The sample output should be like this –

home/linux/12dec/
home/linux/12dec/final_url_weight.py
home/linux/12dec/tp_Crawled_few.txt
home/linux/12dec/Final_Url_Weight.csv
home/linux/12dec/extracting_keywors.py
home/linux/12dec/FINAL_URL_WEIGHT.db
home/linux/12dec/site_health_depth5.txt
home/linux/12dec/check_ageof_site.py
home/linux/12dec/final_url_weight_sqlite.py

Creating a .tar.gz Archive File

To create a .tar.gz archive file, use the following command –

$ tar czvf tutorialspoint.tar.gz /home/linux/12dec

In the above command, it archives 12dec directory, which is placed at /home/linux/12dec as tutorialspoint.tar. To verify the above command, use the following command –

$ ls

The sample output should be like this –

12dec        Documents         flaskr         Music      static     tutorialspoint.tar
crawling     Downloads         intern         Pictures   templates  tutorialspoint.tar.gz
Desktop      flask             mozilla.pdf    Public     Templates  Videos

Uncompressing .tar.gz Archive File

To uncompress .tar.gz archive file, use the following command –

$ tar -xzvf tutorialspoint.tar.gz

The sample output should be like this –

home/linux/12dec/
home/linux/12dec/final_url_weight.py
home/linux/12dec/tp_Crawled_few.txt
home/linux/12dec/Final_Url_Weight.csv
home/linux/12dec/extracting_keywors.py
home/linux/12dec/FINAL_URL_WEIGHT.db
home/linux/12dec/site_health_depth5.txt
home/linux/12dec/check_ageof_site.py
home/linux/12dec/final_url_weight_sqlite.py

Creating a .tar.bz2 Archive File

To create a .tar.bz2 archive file, use the following command –

$ tar cjvf tutorialspoint.tar.bz2 /home/linux/12dec

In the above command, it archives 12dec directory, which is placed at /home/linux/12dec as tutorialspoint.tar. To verify the above command, use the following command –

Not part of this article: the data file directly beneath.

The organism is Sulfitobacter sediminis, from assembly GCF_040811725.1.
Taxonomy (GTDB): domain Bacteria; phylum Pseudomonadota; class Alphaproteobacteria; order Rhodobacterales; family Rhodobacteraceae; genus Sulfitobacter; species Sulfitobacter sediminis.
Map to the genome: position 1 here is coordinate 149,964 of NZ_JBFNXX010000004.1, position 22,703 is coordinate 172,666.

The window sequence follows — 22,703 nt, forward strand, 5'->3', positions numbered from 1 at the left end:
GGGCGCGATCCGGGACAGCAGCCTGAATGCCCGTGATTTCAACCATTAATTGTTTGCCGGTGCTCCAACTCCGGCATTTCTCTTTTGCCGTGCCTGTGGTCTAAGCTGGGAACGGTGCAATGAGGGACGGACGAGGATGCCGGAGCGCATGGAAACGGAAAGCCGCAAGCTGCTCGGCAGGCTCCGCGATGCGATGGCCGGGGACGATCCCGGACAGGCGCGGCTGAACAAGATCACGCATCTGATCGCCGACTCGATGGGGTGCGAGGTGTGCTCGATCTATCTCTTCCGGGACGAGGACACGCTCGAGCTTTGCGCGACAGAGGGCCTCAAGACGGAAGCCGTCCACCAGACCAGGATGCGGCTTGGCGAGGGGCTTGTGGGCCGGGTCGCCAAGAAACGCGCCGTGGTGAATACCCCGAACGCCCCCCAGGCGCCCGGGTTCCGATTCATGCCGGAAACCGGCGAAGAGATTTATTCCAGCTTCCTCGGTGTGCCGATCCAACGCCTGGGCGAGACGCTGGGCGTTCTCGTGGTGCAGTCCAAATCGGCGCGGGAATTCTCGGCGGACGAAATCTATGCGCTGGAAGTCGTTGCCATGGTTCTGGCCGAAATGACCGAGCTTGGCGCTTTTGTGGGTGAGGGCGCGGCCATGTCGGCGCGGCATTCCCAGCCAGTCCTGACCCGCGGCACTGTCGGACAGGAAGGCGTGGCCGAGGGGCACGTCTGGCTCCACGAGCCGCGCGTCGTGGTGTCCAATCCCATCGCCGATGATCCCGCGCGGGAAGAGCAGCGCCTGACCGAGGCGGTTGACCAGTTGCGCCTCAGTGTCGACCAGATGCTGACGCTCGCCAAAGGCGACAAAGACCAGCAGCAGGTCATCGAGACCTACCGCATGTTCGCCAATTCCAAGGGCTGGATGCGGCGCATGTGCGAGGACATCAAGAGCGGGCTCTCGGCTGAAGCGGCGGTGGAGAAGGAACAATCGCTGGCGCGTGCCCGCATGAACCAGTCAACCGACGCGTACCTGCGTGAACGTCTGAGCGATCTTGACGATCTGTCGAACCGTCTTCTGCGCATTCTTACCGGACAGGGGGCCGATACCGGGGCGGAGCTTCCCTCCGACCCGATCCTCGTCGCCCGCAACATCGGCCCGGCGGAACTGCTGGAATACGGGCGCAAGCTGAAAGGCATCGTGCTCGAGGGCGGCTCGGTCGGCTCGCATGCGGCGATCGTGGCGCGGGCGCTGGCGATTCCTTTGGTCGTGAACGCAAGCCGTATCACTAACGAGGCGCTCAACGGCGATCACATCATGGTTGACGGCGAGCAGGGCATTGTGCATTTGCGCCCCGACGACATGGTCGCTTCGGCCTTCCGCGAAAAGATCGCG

$ ls

The sample output should be like this –

12dec               Downloads       mozilla.pdf   static     tutorialspoint.tar.bz2
crawling            flask           Music         templates  tutorialspoint.tar.gz
Desktop             flaskr          Pictures      Templates  Videos
Documents           intern          Public        tutorialspoint.tar

Uncompressing .tar.bz2 Archive File

To uncompress .tar.gz archive file, use the following command –

$ tar -xjvf tutorialspoint.tar.bz2

The sample output should be like this –

home/linux/12dec/
home/linux/12dec/final_url_weight.py
home/linux/12dec/tp_Crawled_few.txt
home/linux/12dec/Final_Url_Weight.csv
home/linux/12dec/extracting_keywors.py
home/linux/12dec/FINAL_URL_WEIGHT.db
home/linux/12dec/site_health_depth5.txt
home/linux/12dec/check_ageof_site.py
home/linux/12dec/final_url_weight_sqlite.py

Extracting a .tar file in different Location

To extract a .tar file in different location, use the following command –

$ tar -xvf tutorialspoint.tar -C /home/linux/abc

In the above command tutorialspoint.tar archive file extracted at /home/linux/abc/ location. the sample output should be like this –

home/linux/12dec/
home/linux/12dec/final_url_weight.py
home/linux/12dec/tp_Crawled_few.txt
home/linux/12dec/Final_Url_Weight.csv
home/linux/12dec/extracting_keywors.py
home/linux/12dec/FINAL_URL_WEIGHT.db
home/linux/12dec/site_health_depth5.txt
home/linux/12dec/check_ageof_site.py
home/linux/12dec/final_url_weight_sqlite.py

To verify the above command, use the following command –

/abc/home/linux/12dec$ ls

The sample output should be like this –

check_ageof_site.py         FINAL_URL_WEIGHT.db       site_health_depth5.txt
extracting_keywors.py       final_url_weight.py       tp_Crawled_few.txt
Final_Url_Weight.csv        final_url_weight_sqlite.py

After this article, you will be able to understand on How to Compress and Extract Files Using the tar Command on Linux. In our next articles, we will come up with more Linux based tricks and tips. Keep reading!

raja
Published on 22-Oct-2019 16:25:41